Church of St Peter and St Paul
The Orthodox Church of St Peter and St Paul, built within the fortress known as the Riga Citadel, is one of the outstanding Classical style monuments in the Baltic region. It was built according an edict issued in 1776 by Catherine II, Empress of Russia. In 1780, George Brown, Governor of the Livonian Province, sought permission to this Orthodox cathedral in the Citadel after the model of the new church in Daugavgriva Fortress.
The new cathedral was completed in 1785, and the exquisite bell tower became the architectural focus of the whole Citadel complex. In the years of the Soviet occupation, the church turned into an ammunition dump for the Civil Aviation Institute, and was later abandoned and vandalized.
Between 1980 and 1987, reconstruction work was undertaken, and the building became a concert hall for the Riga Chamber Choir Ave Sol.
Daugavgriva White Church Riga
The Daugavgriva White Church is at Vecmilgravis. A wooden church was on the land of Mangali Manor already in 1640, and in 1786, a new stone church emerged half a mile closer to Riga, in the former bank of the River Daugava. The bell tower collapsed because its foundations were weak, and was rebuilt in 1788.
The composition and proportions of the building are traditional for 18th century Baroque and Early Classical Lutheran churches of the Vidzeme region. A beacon was installed in the spire, which still serves as a landmark for fishing vessels entering the harbor of Rinuzi.
The White Church suffered almost no damage during the two wars of the last century, or during the Soviet occupation. Major repairs were undertaken in 1926.
Mezaparks Northern District Riga
Mezaparks is one of the most beautiful, greenest, and one of the most prestigious neighborhoods in Riga, as well as a popular recreation area.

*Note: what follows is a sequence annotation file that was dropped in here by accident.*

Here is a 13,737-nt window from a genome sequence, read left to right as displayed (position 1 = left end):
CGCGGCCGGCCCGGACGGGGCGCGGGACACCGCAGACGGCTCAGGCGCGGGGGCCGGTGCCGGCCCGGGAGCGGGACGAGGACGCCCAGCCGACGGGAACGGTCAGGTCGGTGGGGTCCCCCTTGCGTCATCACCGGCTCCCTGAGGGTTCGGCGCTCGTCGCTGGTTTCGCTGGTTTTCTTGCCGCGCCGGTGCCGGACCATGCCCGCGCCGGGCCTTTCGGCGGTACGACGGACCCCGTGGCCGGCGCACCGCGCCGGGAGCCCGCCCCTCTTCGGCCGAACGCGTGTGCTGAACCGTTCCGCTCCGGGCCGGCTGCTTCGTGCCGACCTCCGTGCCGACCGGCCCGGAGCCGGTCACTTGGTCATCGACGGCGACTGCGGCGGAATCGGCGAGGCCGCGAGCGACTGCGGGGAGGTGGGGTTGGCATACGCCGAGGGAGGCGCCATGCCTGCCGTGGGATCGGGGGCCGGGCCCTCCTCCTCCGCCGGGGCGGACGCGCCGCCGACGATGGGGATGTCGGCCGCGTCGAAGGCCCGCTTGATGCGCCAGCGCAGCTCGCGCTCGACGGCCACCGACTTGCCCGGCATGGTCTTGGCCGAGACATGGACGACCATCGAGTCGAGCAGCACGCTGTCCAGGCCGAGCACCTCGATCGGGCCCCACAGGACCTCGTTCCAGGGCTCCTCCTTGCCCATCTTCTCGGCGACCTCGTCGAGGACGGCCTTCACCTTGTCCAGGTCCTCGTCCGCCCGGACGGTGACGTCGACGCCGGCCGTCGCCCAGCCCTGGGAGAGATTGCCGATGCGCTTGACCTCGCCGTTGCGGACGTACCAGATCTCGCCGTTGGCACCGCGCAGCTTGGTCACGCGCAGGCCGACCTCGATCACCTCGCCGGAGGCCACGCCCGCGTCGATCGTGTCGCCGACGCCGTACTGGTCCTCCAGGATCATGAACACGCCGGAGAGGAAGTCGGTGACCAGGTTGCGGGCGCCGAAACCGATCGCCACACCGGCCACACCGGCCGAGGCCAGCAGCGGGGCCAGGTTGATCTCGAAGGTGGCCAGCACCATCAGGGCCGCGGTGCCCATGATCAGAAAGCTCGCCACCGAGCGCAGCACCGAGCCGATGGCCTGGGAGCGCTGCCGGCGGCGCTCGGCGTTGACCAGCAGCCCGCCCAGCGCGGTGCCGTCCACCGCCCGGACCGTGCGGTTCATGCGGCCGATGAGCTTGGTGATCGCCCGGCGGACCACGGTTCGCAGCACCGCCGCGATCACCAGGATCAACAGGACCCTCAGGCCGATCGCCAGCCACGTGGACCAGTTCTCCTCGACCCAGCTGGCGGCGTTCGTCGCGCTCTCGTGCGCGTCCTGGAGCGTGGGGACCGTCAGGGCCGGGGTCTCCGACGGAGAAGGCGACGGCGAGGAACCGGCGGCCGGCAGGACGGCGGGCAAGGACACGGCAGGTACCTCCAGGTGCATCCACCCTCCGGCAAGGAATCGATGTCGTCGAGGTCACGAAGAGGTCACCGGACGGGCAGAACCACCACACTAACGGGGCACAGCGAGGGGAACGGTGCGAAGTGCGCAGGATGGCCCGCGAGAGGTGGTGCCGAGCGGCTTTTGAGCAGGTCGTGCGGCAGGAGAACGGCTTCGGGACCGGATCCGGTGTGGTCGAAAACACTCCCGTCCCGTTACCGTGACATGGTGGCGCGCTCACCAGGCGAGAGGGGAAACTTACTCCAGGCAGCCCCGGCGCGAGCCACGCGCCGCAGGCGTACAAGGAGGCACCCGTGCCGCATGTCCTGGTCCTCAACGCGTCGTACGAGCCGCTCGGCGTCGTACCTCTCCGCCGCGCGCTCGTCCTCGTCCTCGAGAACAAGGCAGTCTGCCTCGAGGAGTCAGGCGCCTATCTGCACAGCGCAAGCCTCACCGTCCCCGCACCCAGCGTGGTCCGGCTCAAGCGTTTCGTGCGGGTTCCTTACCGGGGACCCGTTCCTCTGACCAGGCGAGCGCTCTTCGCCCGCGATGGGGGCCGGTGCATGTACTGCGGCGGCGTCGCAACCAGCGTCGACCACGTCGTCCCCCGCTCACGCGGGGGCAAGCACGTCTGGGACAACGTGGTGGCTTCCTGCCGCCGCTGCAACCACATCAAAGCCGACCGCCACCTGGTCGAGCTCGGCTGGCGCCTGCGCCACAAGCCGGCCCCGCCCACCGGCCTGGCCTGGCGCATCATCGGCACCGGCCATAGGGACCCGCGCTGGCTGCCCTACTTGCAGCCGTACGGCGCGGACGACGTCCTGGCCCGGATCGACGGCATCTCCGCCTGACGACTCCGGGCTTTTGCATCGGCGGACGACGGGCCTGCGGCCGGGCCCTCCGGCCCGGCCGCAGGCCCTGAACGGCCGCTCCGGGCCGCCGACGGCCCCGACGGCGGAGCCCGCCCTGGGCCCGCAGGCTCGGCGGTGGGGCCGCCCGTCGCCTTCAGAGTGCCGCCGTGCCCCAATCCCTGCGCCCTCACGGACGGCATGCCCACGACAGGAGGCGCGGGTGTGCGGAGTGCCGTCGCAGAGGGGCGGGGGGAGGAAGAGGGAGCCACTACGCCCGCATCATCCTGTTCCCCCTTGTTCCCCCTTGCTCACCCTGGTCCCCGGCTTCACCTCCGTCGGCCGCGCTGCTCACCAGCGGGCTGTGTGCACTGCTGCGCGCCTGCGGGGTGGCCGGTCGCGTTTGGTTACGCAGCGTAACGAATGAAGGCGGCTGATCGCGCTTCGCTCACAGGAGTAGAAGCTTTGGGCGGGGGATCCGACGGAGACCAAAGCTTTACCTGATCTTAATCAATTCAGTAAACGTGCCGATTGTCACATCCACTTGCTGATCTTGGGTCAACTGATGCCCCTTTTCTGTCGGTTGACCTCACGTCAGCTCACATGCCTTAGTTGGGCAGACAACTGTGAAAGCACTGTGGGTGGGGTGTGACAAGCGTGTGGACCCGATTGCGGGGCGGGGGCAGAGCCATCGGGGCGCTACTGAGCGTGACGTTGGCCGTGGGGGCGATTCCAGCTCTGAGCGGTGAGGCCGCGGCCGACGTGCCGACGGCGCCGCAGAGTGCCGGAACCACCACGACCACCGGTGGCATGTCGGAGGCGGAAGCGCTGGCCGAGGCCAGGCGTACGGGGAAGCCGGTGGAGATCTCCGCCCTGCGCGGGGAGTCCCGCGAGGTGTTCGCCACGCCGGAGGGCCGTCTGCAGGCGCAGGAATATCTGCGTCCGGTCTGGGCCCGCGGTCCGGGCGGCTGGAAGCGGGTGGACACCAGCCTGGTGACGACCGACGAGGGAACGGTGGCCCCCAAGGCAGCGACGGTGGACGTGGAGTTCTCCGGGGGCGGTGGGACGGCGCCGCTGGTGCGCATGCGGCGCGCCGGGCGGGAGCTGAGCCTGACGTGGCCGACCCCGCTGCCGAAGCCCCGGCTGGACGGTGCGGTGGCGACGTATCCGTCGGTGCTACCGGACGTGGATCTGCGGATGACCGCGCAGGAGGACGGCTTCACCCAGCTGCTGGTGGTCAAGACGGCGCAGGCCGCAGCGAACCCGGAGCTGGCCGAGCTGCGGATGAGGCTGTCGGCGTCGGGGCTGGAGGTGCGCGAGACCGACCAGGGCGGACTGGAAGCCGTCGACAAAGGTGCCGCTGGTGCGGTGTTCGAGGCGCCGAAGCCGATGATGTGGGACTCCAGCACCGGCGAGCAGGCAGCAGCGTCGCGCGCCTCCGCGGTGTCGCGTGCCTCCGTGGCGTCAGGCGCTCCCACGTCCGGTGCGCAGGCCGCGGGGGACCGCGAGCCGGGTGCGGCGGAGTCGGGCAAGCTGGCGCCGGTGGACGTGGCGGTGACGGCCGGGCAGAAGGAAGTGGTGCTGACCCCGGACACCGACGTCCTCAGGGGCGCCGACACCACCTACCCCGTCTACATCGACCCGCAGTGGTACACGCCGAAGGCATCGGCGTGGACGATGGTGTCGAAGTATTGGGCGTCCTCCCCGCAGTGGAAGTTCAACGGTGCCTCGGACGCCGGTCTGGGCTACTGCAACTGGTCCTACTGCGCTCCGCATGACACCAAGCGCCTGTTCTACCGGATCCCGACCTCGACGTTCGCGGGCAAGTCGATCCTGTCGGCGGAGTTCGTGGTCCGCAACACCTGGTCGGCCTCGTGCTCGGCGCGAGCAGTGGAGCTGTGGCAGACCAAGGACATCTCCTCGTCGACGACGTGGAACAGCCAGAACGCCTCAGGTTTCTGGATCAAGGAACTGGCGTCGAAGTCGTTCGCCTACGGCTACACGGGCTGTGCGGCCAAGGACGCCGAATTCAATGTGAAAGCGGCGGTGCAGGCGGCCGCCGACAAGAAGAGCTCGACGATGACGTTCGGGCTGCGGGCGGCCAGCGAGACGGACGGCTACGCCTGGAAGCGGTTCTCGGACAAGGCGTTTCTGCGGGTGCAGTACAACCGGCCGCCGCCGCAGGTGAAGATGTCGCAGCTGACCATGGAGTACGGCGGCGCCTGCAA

After the Swedish king set up a military camp here in the 17th century, the area became known as Keninu mezs (the Forest of Kings). Later on, the name transformed into Kaiserwald (German for the King’s Forest). The neighborhood acquired its present name (Forest Park in Latvian) only in 1923.
Residents of Keninu mezs
The earliest records of residents living in the area go back to the 14th century, when there were a number of small manors, farms and fishermen’s homes in the neighbourhood, who also sold their produce in Riga. The environs of Lake Kisezers, however, were a popular place with Riga residents in the summer.
The area was populated by farmers until halfway through the 19th century, when construction of summer houses began there, continuing into the 20th century. Several hundred villas emerged in Mezaparks during that time.
Situated next to the recreation park at Lake Kisezers, there is one of the most popular recreation places with city dwellers – the Riga Zoo, a true friend of nature with traditions spanning several centuries, which offers modern-day opportunities for exploring nature all year round, all the while enjoying the experience. The zoo presents captivating insight into the diversity of living nature, and features exciting guided tours.
Gustav Adolf Chapel
This small Lutheran church is in Mežaparks, where in 1911 the Baugesellschaft Joint-Stock Company purchased the land and buildings of the former Grāvji Manor, on the shore of Lake Ķīšezers. The director of the company proposed that a disused manor building be altered to serve the needs of the local German congregation. Funding came from the Baltic German Gustav Adolf Society.